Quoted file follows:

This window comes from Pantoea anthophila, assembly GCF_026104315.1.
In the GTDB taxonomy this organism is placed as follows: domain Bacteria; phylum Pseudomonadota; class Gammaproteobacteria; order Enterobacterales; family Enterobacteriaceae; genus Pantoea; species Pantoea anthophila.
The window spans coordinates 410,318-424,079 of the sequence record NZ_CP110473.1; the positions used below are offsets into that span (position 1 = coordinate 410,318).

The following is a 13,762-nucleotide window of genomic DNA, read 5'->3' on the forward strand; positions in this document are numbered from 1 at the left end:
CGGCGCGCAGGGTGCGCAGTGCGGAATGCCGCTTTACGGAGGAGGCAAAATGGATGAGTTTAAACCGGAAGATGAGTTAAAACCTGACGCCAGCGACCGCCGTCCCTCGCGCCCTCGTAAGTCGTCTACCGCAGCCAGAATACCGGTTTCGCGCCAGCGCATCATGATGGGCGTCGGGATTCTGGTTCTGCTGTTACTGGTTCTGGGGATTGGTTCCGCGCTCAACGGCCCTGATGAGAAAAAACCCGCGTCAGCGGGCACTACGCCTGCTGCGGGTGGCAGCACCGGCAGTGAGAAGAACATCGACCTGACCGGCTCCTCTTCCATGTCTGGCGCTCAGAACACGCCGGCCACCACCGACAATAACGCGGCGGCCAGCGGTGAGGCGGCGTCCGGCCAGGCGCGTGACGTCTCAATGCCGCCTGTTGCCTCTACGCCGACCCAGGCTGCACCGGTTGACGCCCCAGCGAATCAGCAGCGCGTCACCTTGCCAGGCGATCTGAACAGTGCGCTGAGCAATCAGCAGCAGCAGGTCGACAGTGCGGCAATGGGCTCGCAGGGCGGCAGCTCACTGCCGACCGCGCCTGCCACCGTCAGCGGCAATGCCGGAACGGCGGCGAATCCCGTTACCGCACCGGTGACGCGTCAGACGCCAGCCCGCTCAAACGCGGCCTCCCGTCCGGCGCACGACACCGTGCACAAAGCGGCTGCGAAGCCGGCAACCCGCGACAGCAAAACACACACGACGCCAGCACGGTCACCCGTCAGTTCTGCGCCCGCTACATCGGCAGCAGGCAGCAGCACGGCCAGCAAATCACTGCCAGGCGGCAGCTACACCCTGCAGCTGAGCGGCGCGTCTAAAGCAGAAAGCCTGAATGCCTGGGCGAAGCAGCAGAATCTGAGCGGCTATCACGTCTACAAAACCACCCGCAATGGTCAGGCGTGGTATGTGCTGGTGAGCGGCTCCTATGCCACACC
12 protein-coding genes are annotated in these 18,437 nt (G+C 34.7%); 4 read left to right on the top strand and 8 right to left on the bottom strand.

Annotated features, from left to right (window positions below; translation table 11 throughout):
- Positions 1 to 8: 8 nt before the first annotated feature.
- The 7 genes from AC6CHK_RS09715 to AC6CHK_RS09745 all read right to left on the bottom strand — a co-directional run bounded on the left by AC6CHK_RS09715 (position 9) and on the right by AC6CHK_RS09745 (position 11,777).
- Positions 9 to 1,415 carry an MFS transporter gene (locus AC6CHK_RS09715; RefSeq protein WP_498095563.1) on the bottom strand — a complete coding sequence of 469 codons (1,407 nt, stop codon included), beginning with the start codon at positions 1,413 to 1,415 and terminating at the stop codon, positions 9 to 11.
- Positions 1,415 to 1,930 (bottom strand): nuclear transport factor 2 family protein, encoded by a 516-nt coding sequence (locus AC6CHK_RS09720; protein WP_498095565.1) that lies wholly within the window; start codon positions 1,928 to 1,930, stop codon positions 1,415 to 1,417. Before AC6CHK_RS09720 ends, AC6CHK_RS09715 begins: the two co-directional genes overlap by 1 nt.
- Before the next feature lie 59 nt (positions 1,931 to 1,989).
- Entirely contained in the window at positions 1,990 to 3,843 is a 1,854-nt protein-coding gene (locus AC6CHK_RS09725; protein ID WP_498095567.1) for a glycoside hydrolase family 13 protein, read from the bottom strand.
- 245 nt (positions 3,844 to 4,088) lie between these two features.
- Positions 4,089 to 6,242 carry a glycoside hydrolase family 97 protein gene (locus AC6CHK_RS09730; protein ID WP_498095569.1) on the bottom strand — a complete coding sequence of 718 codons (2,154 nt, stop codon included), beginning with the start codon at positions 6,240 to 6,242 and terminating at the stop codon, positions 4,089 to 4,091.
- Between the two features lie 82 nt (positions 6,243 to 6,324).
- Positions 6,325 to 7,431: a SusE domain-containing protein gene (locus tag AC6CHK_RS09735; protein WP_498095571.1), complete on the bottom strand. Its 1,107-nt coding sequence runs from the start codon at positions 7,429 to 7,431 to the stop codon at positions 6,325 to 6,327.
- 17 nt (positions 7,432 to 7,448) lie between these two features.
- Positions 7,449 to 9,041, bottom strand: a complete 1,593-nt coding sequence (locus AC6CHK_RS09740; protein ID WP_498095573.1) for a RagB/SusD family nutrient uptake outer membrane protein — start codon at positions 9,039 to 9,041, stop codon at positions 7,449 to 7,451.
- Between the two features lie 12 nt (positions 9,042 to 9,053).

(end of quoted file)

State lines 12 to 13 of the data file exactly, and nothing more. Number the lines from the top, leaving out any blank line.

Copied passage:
- Before the next feature lie 59 nt (positions 1,931 to 1,989).
- Entirely contained in the window at positions 1,990 to 3,843 is a 1,854-nt protein-coding gene (locus AC6CHK_RS09725; protein ID WP_498095567.1) for a glycoside hydrolase family 13 protein, read from the bottom strand.